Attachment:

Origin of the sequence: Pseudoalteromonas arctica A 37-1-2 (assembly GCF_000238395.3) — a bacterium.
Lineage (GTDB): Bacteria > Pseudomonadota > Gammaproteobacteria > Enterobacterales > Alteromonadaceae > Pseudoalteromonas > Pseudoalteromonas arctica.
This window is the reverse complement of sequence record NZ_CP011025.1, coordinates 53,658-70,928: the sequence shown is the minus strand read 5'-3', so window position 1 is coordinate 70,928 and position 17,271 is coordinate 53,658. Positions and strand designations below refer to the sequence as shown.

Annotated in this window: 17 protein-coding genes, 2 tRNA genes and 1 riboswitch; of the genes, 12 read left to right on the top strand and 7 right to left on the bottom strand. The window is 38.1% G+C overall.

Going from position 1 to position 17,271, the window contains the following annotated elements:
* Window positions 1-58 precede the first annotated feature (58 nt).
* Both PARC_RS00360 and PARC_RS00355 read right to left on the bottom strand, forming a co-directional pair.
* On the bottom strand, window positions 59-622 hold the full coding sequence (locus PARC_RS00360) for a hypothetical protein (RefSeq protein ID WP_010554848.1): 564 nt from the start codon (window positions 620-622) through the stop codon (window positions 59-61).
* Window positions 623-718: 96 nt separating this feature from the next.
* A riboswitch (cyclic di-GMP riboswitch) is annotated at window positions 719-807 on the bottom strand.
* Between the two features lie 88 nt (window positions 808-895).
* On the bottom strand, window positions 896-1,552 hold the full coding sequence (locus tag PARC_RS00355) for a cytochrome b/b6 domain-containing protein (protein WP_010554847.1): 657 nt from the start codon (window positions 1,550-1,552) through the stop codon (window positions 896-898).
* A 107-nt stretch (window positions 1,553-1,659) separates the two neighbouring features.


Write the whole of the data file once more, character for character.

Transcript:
Origin of the sequence: Pseudoalteromonas arctica A 37-1-2 (assembly GCF_000238395.3) — a bacterium.
Lineage (GTDB): Bacteria > Pseudomonadota > Gammaproteobacteria > Enterobacterales > Alteromonadaceae > Pseudoalteromonas > Pseudoalteromonas arctica.
This window is the reverse complement of sequence record NZ_CP011025.1, coordinates 53,658-70,928: the sequence shown is the minus strand read 5'-3', so window position 1 is coordinate 70,928 and position 17,271 is coordinate 53,658. Positions and strand designations below refer to the sequence as shown.

Annotated in this window: 17 protein-coding genes, 2 tRNA genes and 1 riboswitch; of the genes, 12 read left to right on the top strand and 7 right to left on the bottom strand. The window is 38.1% G+C overall.

Going from position 1 to position 17,271, the window contains the following annotated elements:
* Window positions 1-58 precede the first annotated feature (58 nt).
* Both PARC_RS00360 and PARC_RS00355 read right to left on the bottom strand, forming a co-directional pair.
* On the bottom strand, window positions 59-622 hold the full coding sequence (locus PARC_RS00360) for a hypothetical protein (RefSeq protein ID WP_010554848.1): 564 nt from the start codon (window positions 620-622) through the stop codon (window positions 59-61).
* Window positions 623-718: 96 nt separating this feature from the next.
* A riboswitch (cyclic di-GMP riboswitch) is annotated at window positions 719-807 on the bottom strand.
* Between the two features lie 88 nt (window positions 808-895).
* On the bottom strand, window positions 896-1,552 hold the full coding sequence (locus tag PARC_RS00355) for a cytochrome b/b6 domain-containing protein (protein WP_010554847.1): 657 nt from the start codon (window positions 1,550-1,552) through the stop codon (window positions 896-898).
* A 107-nt stretch (window positions 1,553-1,659) separates the two neighbouring features.